At the end of the 19th century, a large number of foreign architects were active in the capital and major cities, who had come to our country after the union of the two principalities, Wallachia and Moldova. Joseph I. Exner, an Austrian architect, came to Romania around 1880. He worked in his architecture office located on Calea Dorobanti. Exner designed a large number of houses in Bucharest, most in the eclectic-academic style. Exner’s Kalinderu House was influenced by Ion N. Socolescu’s architecture, reproducing the latter’s style of expression in the rich decoration of the cornice or in the alternative use on the same facade of trilobite, accolade or rectangular arches.
Joseph Exner the built the Pavilion of the Crown Administration for the National Exhibition of 1906 with builder Andrei Făgădău.
After 1906, Joseph I. Exner, along with other architects, such as Ion N. Socolescu, D. Berindey, and Jean Pompilian, was in charge of the development of several constructions belonging to the Crown Estate, the most important of which was Segarcea Cellar, designed with architect I. Pompilian. The architects used Neo-Romanian architectural elements, corner tower with loggia, porch with arches, wooden consoles, niche windows, etc., as well as Art Nouveau decorative motifs. (Gabriel Petrescu, 2015)
(Austria, approx. 1860-1938, he came to Romania around 1880)
? - Architectural Studies in the German (years unknown).
1880 - ”Zoe Ionescu” Houses, Columb Street, Bucharest;
1883 - Podoleanu Houses, 41 Ştirbei Vodă Street, Bucharest;
1883 - ”Iorgu Alexandrescu” Houses, 20 Izvor Street, Bucharest;
1884 - ”M. Lorenz” Houses, Rozelor Street on Dâmboviţa Quay, Bucharest;
1884 - Lempart’s printing workshop on Elisabeta Blvd., Bucharest;
1885 - Workshops for Societatea Tramvaielor, Bucharest;
1894 - ”Alexandru Samurcaş” Houses, 25 Icoanei Street, Bucharest;
1896 - ”Garabet Bedras” House, Calea Moşilor, Bucharest;
1886 - Window for Rumberg Houses, 6 Pitagora Street, Bucharest;
1887 - ”Eraclie Duro” Building, 63 Calea Griviţei 63, Bucharest;
? - ”R. Ionescu” Houses, 18 Bibescu Street, Bucharest;
1891 - Houses on 37 Academiei Street, Bucharest;
1892-1893 - Villa Alexandria, Buşteni;
1892-1893 - Villa Josefina, Buşteni;
1892-1893 - Villa Antonia, Buşteni;
1894 - Vornicu House, 81 Carol Street, Bucharest;
1895 - His own architecture studio and office on Lupu property, 23 Calea Dorobanţi, Bucharest;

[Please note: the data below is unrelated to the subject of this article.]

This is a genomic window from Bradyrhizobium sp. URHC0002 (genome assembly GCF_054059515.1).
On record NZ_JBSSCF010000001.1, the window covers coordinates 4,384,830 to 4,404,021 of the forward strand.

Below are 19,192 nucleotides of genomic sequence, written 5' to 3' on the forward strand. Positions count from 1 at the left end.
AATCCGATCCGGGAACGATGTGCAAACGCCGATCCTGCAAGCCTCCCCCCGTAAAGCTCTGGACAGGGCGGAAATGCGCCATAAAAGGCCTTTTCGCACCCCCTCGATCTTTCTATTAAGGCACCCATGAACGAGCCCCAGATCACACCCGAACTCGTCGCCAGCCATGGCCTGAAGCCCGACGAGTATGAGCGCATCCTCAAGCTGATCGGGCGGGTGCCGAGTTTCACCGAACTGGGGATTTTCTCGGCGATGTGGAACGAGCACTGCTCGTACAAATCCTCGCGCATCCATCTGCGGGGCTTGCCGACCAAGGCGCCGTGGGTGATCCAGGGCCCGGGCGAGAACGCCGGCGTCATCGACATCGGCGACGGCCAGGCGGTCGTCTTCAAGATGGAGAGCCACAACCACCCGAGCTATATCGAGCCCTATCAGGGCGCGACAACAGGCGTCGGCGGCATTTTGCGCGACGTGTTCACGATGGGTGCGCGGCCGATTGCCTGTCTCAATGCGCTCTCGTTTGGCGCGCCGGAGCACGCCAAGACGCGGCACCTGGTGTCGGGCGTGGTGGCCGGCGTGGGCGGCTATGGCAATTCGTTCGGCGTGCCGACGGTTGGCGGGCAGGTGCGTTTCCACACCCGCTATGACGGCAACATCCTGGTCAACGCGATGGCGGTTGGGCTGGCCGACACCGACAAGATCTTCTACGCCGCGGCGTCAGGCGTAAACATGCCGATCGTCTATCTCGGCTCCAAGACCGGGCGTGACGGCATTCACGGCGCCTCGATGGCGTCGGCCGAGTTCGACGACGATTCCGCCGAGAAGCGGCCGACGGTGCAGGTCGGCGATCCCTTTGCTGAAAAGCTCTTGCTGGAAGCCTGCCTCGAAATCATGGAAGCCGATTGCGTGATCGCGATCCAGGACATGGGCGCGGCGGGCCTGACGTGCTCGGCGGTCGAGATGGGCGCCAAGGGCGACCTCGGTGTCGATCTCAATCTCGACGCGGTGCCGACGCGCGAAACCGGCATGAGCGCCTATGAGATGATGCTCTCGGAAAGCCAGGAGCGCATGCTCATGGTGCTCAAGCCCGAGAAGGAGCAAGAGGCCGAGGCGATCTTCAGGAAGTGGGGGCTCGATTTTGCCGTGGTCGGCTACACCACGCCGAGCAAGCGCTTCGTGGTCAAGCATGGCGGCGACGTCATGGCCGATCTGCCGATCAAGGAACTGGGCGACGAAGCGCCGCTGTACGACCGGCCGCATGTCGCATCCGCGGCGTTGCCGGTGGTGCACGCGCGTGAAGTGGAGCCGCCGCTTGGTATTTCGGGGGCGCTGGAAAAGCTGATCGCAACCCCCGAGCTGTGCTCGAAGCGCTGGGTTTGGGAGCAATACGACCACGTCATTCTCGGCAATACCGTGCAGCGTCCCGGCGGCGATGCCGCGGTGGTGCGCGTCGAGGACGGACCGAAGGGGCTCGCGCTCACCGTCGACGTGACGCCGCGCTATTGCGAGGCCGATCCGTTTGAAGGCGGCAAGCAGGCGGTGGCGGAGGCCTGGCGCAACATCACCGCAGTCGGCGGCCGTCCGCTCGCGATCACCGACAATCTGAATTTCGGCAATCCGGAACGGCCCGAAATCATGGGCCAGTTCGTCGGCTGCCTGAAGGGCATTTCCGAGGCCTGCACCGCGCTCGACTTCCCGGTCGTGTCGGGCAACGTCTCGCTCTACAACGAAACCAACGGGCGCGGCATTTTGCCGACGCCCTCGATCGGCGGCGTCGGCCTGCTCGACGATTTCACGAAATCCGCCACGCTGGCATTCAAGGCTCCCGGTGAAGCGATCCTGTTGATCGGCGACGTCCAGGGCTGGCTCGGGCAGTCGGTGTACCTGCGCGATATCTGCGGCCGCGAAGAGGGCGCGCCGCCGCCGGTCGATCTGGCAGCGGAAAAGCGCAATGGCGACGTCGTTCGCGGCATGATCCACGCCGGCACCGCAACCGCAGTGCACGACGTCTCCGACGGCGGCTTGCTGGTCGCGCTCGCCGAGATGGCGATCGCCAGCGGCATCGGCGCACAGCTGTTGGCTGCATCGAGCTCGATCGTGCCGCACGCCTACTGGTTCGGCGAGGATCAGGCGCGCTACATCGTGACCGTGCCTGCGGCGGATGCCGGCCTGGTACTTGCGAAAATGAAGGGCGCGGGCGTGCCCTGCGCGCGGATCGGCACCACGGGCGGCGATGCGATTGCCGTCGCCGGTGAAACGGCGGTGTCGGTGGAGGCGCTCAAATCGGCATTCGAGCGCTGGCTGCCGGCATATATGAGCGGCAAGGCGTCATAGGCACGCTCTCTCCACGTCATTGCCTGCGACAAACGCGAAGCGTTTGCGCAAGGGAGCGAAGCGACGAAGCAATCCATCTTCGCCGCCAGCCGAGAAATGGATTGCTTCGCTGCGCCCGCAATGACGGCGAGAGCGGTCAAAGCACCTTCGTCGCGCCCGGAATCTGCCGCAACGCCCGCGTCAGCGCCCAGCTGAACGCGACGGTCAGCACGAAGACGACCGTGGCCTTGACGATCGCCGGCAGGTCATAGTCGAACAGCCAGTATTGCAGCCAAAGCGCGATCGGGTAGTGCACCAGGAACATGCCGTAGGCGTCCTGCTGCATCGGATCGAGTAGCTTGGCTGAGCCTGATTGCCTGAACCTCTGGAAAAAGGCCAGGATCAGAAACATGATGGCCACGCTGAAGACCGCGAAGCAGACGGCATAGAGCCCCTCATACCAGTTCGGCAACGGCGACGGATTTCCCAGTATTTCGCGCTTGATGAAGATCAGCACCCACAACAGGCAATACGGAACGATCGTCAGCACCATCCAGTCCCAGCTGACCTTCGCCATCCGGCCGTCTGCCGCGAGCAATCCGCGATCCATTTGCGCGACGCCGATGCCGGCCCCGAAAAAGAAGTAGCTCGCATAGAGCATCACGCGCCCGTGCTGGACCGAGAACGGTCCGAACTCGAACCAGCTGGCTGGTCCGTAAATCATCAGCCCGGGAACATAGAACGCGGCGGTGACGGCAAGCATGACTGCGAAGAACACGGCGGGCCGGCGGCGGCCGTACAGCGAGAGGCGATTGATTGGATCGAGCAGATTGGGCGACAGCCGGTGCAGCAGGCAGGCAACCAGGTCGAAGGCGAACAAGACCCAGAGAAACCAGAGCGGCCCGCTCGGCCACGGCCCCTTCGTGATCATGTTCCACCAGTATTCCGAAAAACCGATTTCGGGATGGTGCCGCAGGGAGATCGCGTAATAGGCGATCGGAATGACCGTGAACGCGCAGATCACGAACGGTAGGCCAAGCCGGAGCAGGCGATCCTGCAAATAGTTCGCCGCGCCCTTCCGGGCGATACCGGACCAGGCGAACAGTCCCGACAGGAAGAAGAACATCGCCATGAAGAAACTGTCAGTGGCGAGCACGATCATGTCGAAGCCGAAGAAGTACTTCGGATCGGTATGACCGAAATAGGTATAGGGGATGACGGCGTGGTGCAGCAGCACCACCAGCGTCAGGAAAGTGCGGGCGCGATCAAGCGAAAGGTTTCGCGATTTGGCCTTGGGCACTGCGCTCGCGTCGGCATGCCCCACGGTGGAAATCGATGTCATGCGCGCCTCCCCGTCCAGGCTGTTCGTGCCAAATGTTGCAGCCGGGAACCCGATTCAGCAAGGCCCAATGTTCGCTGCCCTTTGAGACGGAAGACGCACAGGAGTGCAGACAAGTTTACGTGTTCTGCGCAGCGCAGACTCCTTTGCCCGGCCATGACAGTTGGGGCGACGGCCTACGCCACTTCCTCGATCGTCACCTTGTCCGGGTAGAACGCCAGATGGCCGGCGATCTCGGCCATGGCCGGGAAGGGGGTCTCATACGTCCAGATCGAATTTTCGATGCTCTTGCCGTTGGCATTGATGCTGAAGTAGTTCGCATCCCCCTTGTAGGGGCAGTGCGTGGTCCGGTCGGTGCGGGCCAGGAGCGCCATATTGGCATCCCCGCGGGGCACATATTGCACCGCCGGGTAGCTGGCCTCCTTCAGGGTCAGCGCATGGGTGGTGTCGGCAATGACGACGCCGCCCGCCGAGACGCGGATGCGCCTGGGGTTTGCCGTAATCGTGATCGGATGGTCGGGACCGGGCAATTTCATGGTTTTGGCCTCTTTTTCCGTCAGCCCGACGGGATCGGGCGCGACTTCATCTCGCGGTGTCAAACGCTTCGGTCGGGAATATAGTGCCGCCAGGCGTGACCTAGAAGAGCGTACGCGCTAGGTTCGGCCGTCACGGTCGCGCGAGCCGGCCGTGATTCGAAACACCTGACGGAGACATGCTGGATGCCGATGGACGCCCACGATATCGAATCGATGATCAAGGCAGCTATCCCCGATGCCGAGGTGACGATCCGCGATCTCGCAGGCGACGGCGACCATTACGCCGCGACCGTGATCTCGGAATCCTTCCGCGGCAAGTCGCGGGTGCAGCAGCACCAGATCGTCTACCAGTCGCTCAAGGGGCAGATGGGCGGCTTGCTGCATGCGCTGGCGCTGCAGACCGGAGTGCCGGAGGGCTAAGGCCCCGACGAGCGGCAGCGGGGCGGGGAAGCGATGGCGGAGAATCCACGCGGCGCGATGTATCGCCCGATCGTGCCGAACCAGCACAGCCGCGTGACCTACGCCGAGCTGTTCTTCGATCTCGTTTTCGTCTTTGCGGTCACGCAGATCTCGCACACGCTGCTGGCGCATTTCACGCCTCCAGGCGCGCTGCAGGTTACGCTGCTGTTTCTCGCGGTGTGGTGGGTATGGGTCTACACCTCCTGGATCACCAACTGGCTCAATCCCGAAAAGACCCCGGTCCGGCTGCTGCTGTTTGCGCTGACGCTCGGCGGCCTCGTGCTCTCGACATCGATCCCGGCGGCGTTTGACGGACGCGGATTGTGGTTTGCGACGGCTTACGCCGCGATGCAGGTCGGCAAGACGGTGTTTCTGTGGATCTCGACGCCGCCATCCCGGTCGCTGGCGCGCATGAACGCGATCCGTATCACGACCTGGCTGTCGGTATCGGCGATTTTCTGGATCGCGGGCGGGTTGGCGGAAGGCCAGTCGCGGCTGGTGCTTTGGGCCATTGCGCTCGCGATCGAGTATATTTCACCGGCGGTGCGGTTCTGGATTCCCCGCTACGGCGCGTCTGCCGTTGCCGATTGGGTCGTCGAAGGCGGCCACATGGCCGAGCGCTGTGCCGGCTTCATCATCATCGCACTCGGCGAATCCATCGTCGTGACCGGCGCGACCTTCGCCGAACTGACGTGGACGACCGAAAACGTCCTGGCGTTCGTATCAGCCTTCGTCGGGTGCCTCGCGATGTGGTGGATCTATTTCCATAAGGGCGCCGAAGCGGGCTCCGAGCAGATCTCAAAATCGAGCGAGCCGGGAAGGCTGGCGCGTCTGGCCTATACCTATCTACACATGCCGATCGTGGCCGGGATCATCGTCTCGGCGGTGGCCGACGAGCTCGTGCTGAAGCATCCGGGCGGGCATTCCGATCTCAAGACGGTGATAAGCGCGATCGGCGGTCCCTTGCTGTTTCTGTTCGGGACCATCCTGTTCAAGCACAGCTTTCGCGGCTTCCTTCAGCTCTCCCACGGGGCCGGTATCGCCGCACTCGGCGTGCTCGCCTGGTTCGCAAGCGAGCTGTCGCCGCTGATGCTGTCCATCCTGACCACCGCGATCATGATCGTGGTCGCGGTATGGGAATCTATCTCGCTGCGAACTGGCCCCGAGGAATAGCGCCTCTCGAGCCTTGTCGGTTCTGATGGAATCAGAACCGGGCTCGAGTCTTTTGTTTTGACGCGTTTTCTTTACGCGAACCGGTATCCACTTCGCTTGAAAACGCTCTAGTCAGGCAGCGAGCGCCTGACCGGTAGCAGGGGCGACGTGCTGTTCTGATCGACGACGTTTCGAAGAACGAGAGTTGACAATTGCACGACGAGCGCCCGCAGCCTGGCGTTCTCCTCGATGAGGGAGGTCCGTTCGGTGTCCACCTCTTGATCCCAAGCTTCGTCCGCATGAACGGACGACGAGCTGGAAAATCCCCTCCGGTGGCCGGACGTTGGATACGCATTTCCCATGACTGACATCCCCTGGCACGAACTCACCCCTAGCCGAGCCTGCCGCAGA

1896 - Creţulescu Houses, 5 Romană Street, Bucharest;
1896 - Ion Kalinderu printing workshop, Bucharest;
1896 - ”Andrei Făgădău” Houses, on Teilor Street (now Vasile Lascăr), Bucharest;
1897 - ”Ion Kalinderu” Houses, 20 Doamnei Street, Bucharest;
1897 - Varoff Houses, 34 Moşilor Street, Bucharest.
2. Public Buildings:
1906 - Crown Estate Pavilion for the Romanian National Exhibition of 1906;
1906-1908 - Crown Estate: Segarcea Cellar, Gherghiţa, Ruşeţu, Domniţa and Sadova (together with architect Jean Pompilian);
1903 - Pavilion of the Administrative House of the Crown Estate on Gherghiţa estate;
1905 - Mixed school in Ruşeţu commune.
BULEI, Ion, Lumea românească la 1900, Editura Eminescu, Bucureşti, 1984, p. 167-169.
MUCENIC, Cezara, Bucureşti, un veac de arhitectură civilă sec. XIX, Editura Silex, Bucureşti, 1997.
NOICA, Nicolae Şt., PETRESCU, Ştefan, Domeniul Coroanei: instituţia model a lui Carol I după 130 de ani, Bucureşti, Editura Vremea, 2014.
TABACU, Gabriela, Revista Arhitectura, studiu monografic şi indici, 1906-1944, Bucureşti, Humanitas, 2008.
TEODORESCU, Sidonia, NICULAE, Raluca, PETRESCU, Gabriela, ȚELEA, Vasile, BÎRSAN, Andrei, Dicţionar al arhitecturii româneşti moderne (sec. XIX, XX, XXI). Literele D-H - ediţie online, pdf, 2014, proiect beneficiar al unei finanţări din partea Uniunii Arhitecţilor din România (2014), din Fondul Timbrul Arhitecţilor; Bucureşti, 2014.(https://issuu.com/dictionaruar), ISBN: 978-973-0-18271